John Francis (bushranger)
John Francis (c. 1825 - after 1853) was one of a party of bushrangers who held up the Melbourne Private Escort Company's regular escort of gold from the McIvor diggings at Heathcote, Victoria and Kyneton on the morning of 20 July 1853. At least six men were involved, five of whom including John Francis and his brother George (c1825-1853) were apprehended. George Francis committed suicide while in custody, but by turning Queen's Evidence John Francis escaped punishment. His other three companions were hanged.
Life of John and George Francis
John Francis was arrested for pick-pocketing at Sheffield, England on 30 December 1843, convicted and sentenced to ten years' transportation and sent to Hobart Van Diemen's Land (Tasmania) on board the ship Maria Somes, arriving on 30 July 1844. His brother had arrived in Tasmania just three months earlier, having been convicted of stealing bees-wax at Sheffield early in 1843 and sentenced to seven years' transportation, and arriving on the Barossa on 3 May. Both men were convicted under the alias Fearn.
In 1847 John Francis was arrested as one of a number of men suspected of robbing the premises of Hobart merchant Charles McLachlan, but was released after turning Queens Evidence. Both men travelled to Melbourne during the early part of the Victorian Gold Rush, and married immigrant women in Melbourne during 1852. They counted as friends other former convicts Joseph Grey, George Melville (c1822-1853) and George Wilson (c1823-1853).
The Private Escort Robbery
In addition to the official Government gold escort a private gold escort operated between many of the Victorian gold fields and Melbourne, being noted for its speed and lower bureaucracy, at the expense of security. Taking advantage of the disorganisation of the Victorian Police Force at the time, on 20 July 1853 a party of bushrangers led by John Grey attacked the escort as it proceeded from the McIvor goldfield to Kyneton, where it was to meet up with the regular Bendigo escort and continue on to Melbourne. Four of the six guards were shot and injured (two seriously) and the remaining pair fled back to McIvor to seek assistance. Extensive searches found no trace of the criminals, who escaped with gold and cash valued at about £10,000.
Of the known bushrangers, the Francis brothers, their wives and George Wilson booked passages to England by the Madagascar, George Melville and his wife for Mauritius on the barque Collooney and William Atkyns and his wife for Sydney by the steamer Hellespont.
On 10 August Melbourne police arrested John Francis on board the ship Madagascar, and George Wilson on the following day. They arrested George Francis as he was about to go on board the Madagascar on the same day, and he offered to give evidence against all the bushrangers in return for freedom for himself and his brother. After being returned to McIvor to identify four other accused bushrangers, George Francis committed suicide on the way back to Melbourne on 23 August. Meanwhile, Melville, Wilson and Atkyns had also been arrested in Melbourne, but Grey escaped and was never seen again.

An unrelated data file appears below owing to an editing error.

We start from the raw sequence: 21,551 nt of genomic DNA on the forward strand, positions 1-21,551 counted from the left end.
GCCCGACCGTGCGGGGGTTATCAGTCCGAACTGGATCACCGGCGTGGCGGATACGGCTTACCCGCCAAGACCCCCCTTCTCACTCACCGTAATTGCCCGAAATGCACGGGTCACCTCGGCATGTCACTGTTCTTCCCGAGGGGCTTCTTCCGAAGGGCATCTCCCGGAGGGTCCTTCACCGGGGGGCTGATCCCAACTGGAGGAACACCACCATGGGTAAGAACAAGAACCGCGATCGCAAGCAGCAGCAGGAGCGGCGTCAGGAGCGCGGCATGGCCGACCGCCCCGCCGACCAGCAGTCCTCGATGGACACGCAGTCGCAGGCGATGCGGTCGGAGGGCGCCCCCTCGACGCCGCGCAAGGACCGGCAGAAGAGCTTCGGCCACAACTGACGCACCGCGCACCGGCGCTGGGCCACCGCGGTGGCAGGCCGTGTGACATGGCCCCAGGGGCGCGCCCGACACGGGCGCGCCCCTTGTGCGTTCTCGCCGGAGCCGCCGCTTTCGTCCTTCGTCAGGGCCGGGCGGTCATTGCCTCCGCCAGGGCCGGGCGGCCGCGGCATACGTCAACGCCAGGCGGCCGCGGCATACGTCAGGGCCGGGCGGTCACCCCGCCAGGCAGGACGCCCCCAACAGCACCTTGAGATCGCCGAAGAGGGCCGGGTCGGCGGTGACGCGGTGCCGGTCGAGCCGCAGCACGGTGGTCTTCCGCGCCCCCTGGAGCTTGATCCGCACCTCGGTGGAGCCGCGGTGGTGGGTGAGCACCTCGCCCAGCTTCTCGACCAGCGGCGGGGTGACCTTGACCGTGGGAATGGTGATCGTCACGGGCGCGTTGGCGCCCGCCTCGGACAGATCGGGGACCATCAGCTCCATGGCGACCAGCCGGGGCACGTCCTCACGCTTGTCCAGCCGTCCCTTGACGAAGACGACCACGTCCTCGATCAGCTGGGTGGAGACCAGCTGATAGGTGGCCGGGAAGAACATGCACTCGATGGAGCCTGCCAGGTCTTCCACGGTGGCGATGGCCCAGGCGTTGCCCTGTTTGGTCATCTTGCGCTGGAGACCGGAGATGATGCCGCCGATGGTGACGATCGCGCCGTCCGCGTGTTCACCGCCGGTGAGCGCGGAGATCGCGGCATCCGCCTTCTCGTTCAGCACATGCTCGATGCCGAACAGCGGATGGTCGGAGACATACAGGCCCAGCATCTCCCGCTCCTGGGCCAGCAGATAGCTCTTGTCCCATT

John Francis turned Queen's Evidence, and the police secured convictions for armed robbery and attempted murder on the other three bushrangers. They were hanged at Old Melbourne Gaol on 3 October 1853. Francis and his wife were given a free passage out of the colony and are believed to have gone to the Cape of Good Hope.
The Private Escort Robbery in Folklore
At the trial, the escort troops asserted that several more men were involved in the robbery than the six who were identified. According to popular legend they escaped on the Madagascar , which went missing on her voyage for London, and were involved in a mutiny to steal the gold and murder the remainder of the ship's passengers and crew. It appears more likely that the additional men were those arrested on George Francis' evidence but released after his suicide, and that the ship was lost by natural hazards of the sea.
The Escort Robbery became one of the most famous crimes during the Victorian gold rush and is mentioned in many historical and fictional accounts of the period. The techniques used by the Escort robbers were used in practice by many later bushrangers including Ben Hall and Frank Gardiner.
- Blake, Gold Escorts in Australia, Rigby, 1978.
- J. O. Randell, McIvor, published by the author, East Melbourne, 1985, pp. 116–117.
- R. H. Horne, Australian Facts and Prospects, Smith, Elder & Co., Cornhill, London, 1859
- William Howitt, Land, Labor and Gold, or Two Years in Victoria, Boston, Ticknor & Fields, 1855
- William Kelly, Life in Victoria, 1853 and 1858 Vol. II, pp. 12–14
- Charles D Ferguson, The Experiences of a Forty-niner during Thirty Four Years' Residence in California and Australia, Cleveland, Ohio, 1888.
- Charles White, History of Australian Bushranging